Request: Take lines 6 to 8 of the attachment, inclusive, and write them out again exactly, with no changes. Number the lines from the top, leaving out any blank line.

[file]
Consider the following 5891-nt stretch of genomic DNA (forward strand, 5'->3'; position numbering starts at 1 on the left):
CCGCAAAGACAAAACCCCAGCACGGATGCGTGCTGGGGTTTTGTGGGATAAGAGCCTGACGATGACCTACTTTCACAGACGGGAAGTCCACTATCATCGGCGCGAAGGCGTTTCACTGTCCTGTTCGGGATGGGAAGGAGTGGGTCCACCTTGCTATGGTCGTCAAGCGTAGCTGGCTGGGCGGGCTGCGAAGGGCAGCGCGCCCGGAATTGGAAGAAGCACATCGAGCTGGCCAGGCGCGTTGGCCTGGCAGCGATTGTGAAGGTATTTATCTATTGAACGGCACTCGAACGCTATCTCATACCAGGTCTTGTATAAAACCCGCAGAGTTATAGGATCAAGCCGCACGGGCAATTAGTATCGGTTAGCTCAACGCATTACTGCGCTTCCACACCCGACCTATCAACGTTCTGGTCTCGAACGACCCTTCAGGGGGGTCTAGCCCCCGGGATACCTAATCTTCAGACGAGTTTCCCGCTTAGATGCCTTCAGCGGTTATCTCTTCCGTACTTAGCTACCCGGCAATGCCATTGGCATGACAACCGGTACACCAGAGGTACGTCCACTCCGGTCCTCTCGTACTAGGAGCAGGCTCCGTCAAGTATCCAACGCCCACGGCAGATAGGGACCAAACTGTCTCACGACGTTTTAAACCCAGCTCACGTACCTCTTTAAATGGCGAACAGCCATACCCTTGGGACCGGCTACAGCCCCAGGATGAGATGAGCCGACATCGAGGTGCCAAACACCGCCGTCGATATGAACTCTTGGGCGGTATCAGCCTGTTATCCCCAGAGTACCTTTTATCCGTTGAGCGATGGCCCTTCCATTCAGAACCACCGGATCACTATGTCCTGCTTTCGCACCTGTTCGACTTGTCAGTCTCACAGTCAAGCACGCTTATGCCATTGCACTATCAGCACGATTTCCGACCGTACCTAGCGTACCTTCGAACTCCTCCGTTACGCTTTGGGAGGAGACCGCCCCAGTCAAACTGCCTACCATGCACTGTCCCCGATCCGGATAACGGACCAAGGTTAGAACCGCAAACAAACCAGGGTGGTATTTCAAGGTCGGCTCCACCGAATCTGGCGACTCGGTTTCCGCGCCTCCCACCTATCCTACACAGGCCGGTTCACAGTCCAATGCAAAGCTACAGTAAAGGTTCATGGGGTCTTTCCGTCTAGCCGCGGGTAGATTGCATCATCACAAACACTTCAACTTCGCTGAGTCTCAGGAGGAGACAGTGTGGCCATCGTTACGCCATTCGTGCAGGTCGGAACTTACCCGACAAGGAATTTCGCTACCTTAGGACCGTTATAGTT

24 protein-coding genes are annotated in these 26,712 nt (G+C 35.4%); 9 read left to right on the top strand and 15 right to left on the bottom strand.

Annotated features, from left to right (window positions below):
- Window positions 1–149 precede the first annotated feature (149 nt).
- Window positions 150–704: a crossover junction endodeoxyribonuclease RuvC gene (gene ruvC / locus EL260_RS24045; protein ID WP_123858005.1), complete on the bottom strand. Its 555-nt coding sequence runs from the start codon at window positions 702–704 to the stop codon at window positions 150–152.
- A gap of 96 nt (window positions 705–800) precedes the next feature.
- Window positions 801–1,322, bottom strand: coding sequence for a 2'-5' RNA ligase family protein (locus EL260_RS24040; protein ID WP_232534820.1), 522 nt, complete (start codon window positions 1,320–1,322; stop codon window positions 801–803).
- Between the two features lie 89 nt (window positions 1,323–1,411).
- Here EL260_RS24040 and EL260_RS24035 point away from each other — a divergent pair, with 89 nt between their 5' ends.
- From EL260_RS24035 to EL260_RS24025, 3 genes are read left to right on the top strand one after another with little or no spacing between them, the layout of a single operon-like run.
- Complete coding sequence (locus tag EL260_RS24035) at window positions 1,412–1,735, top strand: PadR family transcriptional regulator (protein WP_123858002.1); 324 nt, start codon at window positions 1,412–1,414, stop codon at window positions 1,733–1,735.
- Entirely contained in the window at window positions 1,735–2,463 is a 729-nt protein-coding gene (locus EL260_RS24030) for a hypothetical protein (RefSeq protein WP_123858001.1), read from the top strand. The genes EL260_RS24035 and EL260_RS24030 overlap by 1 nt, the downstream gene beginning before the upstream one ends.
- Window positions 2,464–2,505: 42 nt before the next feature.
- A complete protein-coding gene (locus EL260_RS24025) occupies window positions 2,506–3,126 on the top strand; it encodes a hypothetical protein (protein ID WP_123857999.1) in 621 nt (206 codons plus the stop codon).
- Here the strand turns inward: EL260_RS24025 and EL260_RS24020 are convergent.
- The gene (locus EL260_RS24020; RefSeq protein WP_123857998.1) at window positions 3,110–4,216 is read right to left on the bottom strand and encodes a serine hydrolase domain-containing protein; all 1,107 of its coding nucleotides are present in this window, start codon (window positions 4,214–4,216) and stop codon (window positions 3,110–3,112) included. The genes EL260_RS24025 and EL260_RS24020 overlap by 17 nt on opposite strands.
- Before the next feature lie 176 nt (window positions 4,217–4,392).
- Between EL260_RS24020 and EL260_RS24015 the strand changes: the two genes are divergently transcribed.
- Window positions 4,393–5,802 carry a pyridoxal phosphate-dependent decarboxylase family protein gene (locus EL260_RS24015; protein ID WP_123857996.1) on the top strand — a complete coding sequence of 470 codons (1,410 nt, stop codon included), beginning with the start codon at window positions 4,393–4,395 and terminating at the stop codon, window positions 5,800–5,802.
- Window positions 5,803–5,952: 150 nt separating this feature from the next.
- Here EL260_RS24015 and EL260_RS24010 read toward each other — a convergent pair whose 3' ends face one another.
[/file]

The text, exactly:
- Window positions 150–704: a crossover junction endodeoxyribonuclease RuvC gene (gene ruvC / locus EL260_RS24045; protein ID WP_123858005.1), complete on the bottom strand. Its 555-nt coding sequence runs from the start codon at window positions 702–704 to the stop codon at window positions 150–152.
- A gap of 96 nt (window positions 705–800) precedes the next feature.
- Window positions 801–1,322, bottom strand: coding sequence for a 2'-5' RNA ligase family protein (locus EL260_RS24040; protein ID WP_232534820.1), 522 nt, complete (start codon window positions 1,320–1,322; stop codon window positions 801–803).